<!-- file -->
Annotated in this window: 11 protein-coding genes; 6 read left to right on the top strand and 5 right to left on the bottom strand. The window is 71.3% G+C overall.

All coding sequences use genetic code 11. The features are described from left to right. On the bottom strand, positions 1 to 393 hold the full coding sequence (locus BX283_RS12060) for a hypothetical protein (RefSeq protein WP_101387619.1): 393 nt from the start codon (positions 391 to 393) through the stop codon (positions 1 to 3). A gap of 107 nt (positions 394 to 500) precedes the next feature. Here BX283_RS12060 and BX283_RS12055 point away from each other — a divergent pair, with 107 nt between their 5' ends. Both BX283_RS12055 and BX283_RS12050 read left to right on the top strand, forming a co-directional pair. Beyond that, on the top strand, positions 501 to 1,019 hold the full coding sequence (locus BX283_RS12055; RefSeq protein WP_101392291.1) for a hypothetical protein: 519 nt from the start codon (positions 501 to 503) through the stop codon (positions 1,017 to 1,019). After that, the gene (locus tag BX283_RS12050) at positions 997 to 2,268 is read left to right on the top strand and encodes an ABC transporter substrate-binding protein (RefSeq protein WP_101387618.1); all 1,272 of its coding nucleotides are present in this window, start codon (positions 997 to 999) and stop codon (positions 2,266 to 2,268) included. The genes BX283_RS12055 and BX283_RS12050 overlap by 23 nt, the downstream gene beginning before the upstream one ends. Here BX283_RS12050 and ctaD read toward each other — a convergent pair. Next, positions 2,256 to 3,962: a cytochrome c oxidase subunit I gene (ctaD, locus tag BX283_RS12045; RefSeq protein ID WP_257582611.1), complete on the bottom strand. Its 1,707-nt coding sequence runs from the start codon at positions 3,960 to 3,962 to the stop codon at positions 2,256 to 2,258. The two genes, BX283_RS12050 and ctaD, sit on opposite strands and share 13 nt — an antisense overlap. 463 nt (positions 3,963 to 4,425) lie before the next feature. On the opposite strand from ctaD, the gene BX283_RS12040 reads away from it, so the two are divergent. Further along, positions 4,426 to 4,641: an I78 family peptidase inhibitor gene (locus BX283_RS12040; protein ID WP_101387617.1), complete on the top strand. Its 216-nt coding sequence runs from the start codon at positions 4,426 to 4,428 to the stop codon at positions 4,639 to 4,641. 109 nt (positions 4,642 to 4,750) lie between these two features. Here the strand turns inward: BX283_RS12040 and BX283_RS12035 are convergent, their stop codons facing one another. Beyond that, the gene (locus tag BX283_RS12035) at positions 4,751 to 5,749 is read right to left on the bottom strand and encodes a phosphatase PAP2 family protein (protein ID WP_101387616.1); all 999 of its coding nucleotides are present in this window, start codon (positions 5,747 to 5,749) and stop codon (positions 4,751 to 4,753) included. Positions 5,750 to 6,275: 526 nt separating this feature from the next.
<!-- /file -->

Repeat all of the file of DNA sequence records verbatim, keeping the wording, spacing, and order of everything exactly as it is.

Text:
Annotated in this window: 11 protein-coding genes; 6 read left to right on the top strand and 5 right to left on the bottom strand. The window is 71.3% G+C overall.

All coding sequences use genetic code 11. The features are described from left to right. On the bottom strand, positions 1 to 393 hold the full coding sequence (locus BX283_RS12060) for a hypothetical protein (RefSeq protein WP_101387619.1): 393 nt from the start codon (positions 391 to 393) through the stop codon (positions 1 to 3). A gap of 107 nt (positions 394 to 500) precedes the next feature. Here BX283_RS12060 and BX283_RS12055 point away from each other — a divergent pair, with 107 nt between their 5' ends. Both BX283_RS12055 and BX283_RS12050 read left to right on the top strand, forming a co-directional pair. Beyond that, on the top strand, positions 501 to 1,019 hold the full coding sequence (locus BX283_RS12055; RefSeq protein WP_101392291.1) for a hypothetical protein: 519 nt from the start codon (positions 501 to 503) through the stop codon (positions 1,017 to 1,019). After that, the gene (locus tag BX283_RS12050) at positions 997 to 2,268 is read left to right on the top strand and encodes an ABC transporter substrate-binding protein (RefSeq protein WP_101387618.1); all 1,272 of its coding nucleotides are present in this window, start codon (positions 997 to 999) and stop codon (positions 2,266 to 2,268) included. The genes BX283_RS12055 and BX283_RS12050 overlap by 23 nt, the downstream gene beginning before the upstream one ends. Here BX283_RS12050 and ctaD read toward each other — a convergent pair. Next, positions 2,256 to 3,962: a cytochrome c oxidase subunit I gene (ctaD, locus tag BX283_RS12045; RefSeq protein ID WP_257582611.1), complete on the bottom strand. Its 1,707-nt coding sequence runs from the start codon at positions 3,960 to 3,962 to the stop codon at positions 2,256 to 2,258. The two genes, BX283_RS12050 and ctaD, sit on opposite strands and share 13 nt — an antisense overlap. 463 nt (positions 3,963 to 4,425) lie before the next feature. On the opposite strand from ctaD, the gene BX283_RS12040 reads away from it, so the two are divergent. Further along, positions 4,426 to 4,641: an I78 family peptidase inhibitor gene (locus BX283_RS12040; protein ID WP_101387617.1), complete on the top strand. Its 216-nt coding sequence runs from the start codon at positions 4,426 to 4,428 to the stop codon at positions 4,639 to 4,641. 109 nt (positions 4,642 to 4,750) lie between these two features. Here the strand turns inward: BX283_RS12040 and BX283_RS12035 are convergent, their stop codons facing one another. Beyond that, the gene (locus tag BX283_RS12035) at positions 4,751 to 5,749 is read right to left on the bottom strand and encodes a phosphatase PAP2 family protein (protein ID WP_101387616.1); all 999 of its coding nucleotides are present in this window, start codon (positions 5,747 to 5,749) and stop codon (positions 4,751 to 4,753) included. Positions 5,750 to 6,275: 526 nt separating this feature from the next.